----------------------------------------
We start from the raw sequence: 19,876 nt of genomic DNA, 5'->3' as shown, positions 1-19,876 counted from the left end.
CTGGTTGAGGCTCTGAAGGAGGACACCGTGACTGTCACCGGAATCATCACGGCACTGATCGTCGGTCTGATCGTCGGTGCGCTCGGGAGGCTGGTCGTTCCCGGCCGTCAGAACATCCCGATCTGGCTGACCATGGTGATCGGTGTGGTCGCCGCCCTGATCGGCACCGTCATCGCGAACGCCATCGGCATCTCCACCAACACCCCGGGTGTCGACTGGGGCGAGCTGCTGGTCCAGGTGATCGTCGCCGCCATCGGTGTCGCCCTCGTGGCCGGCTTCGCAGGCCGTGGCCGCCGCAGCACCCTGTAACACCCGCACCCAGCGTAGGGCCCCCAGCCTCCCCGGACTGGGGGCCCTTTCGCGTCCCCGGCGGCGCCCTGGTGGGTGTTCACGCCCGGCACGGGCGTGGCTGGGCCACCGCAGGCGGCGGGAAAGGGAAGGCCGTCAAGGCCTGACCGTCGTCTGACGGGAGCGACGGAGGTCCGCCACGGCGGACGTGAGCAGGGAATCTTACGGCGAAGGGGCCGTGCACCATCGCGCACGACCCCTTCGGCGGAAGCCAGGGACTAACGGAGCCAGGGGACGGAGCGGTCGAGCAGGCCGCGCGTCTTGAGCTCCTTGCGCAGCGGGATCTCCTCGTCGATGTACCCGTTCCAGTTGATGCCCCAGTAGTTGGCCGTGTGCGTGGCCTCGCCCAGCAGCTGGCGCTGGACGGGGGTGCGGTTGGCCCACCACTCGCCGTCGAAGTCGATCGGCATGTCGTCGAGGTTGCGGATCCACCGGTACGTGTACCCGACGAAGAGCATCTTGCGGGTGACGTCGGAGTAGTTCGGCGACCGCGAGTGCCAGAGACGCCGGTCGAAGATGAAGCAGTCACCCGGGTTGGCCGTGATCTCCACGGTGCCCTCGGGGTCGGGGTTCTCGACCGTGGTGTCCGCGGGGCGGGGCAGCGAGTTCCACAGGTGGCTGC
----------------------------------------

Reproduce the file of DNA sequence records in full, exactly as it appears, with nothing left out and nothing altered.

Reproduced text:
We start from the raw sequence: 19,876 nt of genomic DNA, 5'->3' as shown, positions 1-19,876 counted from the left end.
CTGGTTGAGGCTCTGAAGGAGGACACCGTGACTGTCACCGGAATCATCACGGCACTGATCGTCGGTCTGATCGTCGGTGCGCTCGGGAGGCTGGTCGTTCCCGGCCGTCAGAACATCCCGATCTGGCTGACCATGGTGATCGGTGTGGTCGCCGCCCTGATCGGCACCGTCATCGCGAACGCCATCGGCATCTCCACCAACACCCCGGGTGTCGACTGGGGCGAGCTGCTGGTCCAGGTGATCGTCGCCGCCATCGGTGTCGCCCTCGTGGCCGGCTTCGCAGGCCGTGGCCGCCGCAGCACCCTGTAACACCCGCACCCAGCGTAGGGCCCCCAGCCTCCCCGGACTGGGGGCCCTTTCGCGTCCCCGGCGGCGCCCTGGTGGGTGTTCACGCCCGGCACGGGCGTGGCTGGGCCACCGCAGGCGGCGGGAAAGGGAAGGCCGTCAAGGCCTGACCGTCGTCTGACGGGAGCGACGGAGGTCCGCCACGGCGGACGTGAGCAGGGAATCTTACGGCGAAGGGGCCGTGCACCATCGCGCACGACCCCTTCGGCGGAAGCCAGGGACTAACGGAGCCAGGGGACGGAGCGGTCGAGCAGGCCGCGCGTCTTGAGCTCCTTGCGCAGCGGGATCTCCTCGTCGATGTACCCGTTCCAGTTGATGCCCCAGTAGTTGGCCGTGTGCGTGGCCTCGCCCAGCAGCTGGCGCTGGACGGGGGTGCGGTTGGCCCACCACTCGCCGTCGAAGTCGATCGGCATGTCGTCGAGGTTGCGGATCCACCGGTACGTGTACCCGACGAAGAGCATCTTGCGGGTGACGTCGGAGTAGTTCGGCGACCGCGAGTGCCAGAGACGCCGGTCGAAGATGAAGCAGTCACCCGGGTTGGCCGTGATCTCCACGGTGCCCTCGGGGTCGGGGTTCTCGACCGTGGTGTCCGCGGGGCGGGGCAGCGAGTTCCACAGGTGGCTGC